Classes of fire in Singapore
In the Singapore Standards 578, the official classes of fire are Class A fires, Class B fires, Class C fires, Class D fires and Class F fires. You may be wondering, what about electrical fires and lithium battery fires? Read on to find out more.
Class A Fires
The Singapore Standards 578 defines class A fires is as :
Class A fires are fires involving ordinary combustible materials like wood, paper, cloth, furnishing, plastics, rubber, etc., usually of an organic nature, in which combustion normally takes place with the formation of glowing embers.
Class A fires can be very difficult to put out, depending on the fuel source. Rubber tires are much more difficult to put out when compared to paper. Both Hercules Dry Powder Fire Extinguishers and foam fire extinguishers will be capable of putting out these fires.
Class B Fires
The Singapore Standards 578 defines class B fires as
Class B fires are fires involving flammable liquids, solvents, oils, paints, thinner and liquefiable solids.
Both Hercules Dry Powder Fire Extinguishers and foam fire extinguishers will be capable of putting out these fires. Dry powder has a higher direct fire fighting ability while foam is capable of preventing reignition. In petrol stations, dry powder fire extinguishers are often the optimal choice.
Class C Fires
The Singapore Standards 578 defines class C fires as
Class C fires are fires involving flammable gases.
SCDF strongly recommends that gas fires be eliminated by first turning off the gas source. Any subsequent remaining fires are usually class A or B fires. In the event where it is unsafe to turn off the source and there is no choice but to attempt to directly fight the gas fire, use Hercules Dry Powder Fire Extinguishers.
Class D Fires
The Singapore Standards 578 defines class D fires as
Class D fires are fires involving combustible metals e.g. potassium, magnesium, titanium, sodium, lithium and zirconium.
Very importantly, all Class D metal fires are considered as special hazard. The operator attempting to put out class D fires must be specifically trained to do so. These fires are incredibly challenging even for professional fire fighters. To add on to the complexity, a Class D fire extinguisher may only be able to put out specific metal fires but not others. Usually, the fire fighting agents for Class D fires will starve the fires of their oxygen by a sealing or burying action. The ABS 12KG Class D fire extinguisher , with its applicator, allows the operator to safely put out Class D fires.
Class F Fires
The Singapore Standards 578 defines class F fires as
Class F fires are fires involving cooking media (vegetable or animal oils and fats) in cooking appliances.
Class F fires can be considered as a subset of Class B fires. The key difference here is that the flammable liquids are currently being used in cooking and have been heated to the point of ignition. While a standard Dry Powder fire extinguisher can easily put out a Class B fire, the story is different with Class F fires. Due to the high temperatures, the flammable liquids can automatically reignite.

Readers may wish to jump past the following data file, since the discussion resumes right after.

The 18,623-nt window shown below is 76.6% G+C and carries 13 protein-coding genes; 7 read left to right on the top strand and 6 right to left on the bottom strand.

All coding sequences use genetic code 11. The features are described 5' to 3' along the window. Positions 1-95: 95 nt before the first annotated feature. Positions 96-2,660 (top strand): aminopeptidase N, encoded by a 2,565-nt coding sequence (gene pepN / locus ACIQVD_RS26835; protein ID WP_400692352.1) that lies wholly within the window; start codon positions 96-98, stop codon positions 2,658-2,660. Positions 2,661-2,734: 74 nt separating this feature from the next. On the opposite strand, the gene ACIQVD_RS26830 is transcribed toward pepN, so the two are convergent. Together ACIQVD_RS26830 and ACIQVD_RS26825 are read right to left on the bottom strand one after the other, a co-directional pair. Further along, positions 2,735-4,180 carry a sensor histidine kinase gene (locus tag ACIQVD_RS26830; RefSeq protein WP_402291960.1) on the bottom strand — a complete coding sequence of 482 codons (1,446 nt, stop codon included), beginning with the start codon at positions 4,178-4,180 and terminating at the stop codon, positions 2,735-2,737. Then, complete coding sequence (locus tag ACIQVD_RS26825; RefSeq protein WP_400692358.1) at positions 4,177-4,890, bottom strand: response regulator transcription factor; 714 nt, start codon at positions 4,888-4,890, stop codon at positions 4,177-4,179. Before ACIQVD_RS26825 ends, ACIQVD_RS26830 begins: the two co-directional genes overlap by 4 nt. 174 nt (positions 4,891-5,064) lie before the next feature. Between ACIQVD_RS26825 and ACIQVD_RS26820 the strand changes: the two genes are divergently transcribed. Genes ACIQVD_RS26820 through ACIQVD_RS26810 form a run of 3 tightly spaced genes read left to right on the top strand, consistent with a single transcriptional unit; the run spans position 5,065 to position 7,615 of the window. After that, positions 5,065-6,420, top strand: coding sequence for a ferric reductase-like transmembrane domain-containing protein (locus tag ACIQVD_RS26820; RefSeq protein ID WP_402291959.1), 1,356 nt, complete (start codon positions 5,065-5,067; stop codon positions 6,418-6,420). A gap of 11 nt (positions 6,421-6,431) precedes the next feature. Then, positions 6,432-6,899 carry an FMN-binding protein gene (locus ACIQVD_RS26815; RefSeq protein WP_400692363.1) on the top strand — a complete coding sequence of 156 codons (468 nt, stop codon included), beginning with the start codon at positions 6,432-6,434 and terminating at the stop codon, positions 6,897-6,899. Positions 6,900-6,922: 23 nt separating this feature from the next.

This is where the wet chemical fire extinguishers shine. The super effective foam cools down the flammable liquid and creates a barrier to separate oxygen from the fuel.
The Singapore standards 578 defines electrical fires as
There is no recognized classification for this additional type of fire. Electricity in itself does not burn but can cause fires in class A, B, C, D and F materials.
Similar to Class C fires, SCDF strongly recommends that electrical fires be eliminated by first turning off the electric source. Any subsequent remaining fires are usually class A or B fires. In the event where it is unsafe to turn off the source and there is no choice but to engage the electrical fires, look for the following words:
Use with care for live electrical equipment
You can see these wordings on the Hercules Dry Powder Fire Extinguisher. Dry powder is naturally non electrical conducting agent and will be effective on electrical fires.
Water based or foam fire extinguisher that have passed the 35kv dielectric test will also be able to eliminate electrical fires. They will bear the following words:
Suitable for use on live electrical equipment up to 1000v at a distance of 1m
Lithium Battery Fires
Lithium battery fires are so new that they are not mentioned in the Singapore Standards. However, this does not mean we should ignore them. Nowadays, it is common to see news of entire homes being burnt down by lithium battery fires. Poor electrical wiring and bloated batteries easily overheat. When one of the cells in the battery overheats, it ignites and burns the other cells. This domino effect is called thermal runaway. Unfortunately, the only way to stop lithium battery fires is to simultaneously seal the fuel from the oxygen and cool it down below ignition point.
Subsequently, this is exactly how the Hercules 9L Lithium Battery Fire Extinguisher works. The AVD fire fighting agent seals and cools the lithium battery fire at the same time.
Read up on other fire extinguisher topics.
Types of fire extinguisher Singapore
Fire Extinguisher Instruction Manual
How to use a fire extinguisher to fight fires
How long do fire extinguishers last
Which fire extinguisher to use at home?
Where to place fire extinguisher at home?
Can I use my fire extinguisher on electric fire?
How to inspect a fire extinguisher?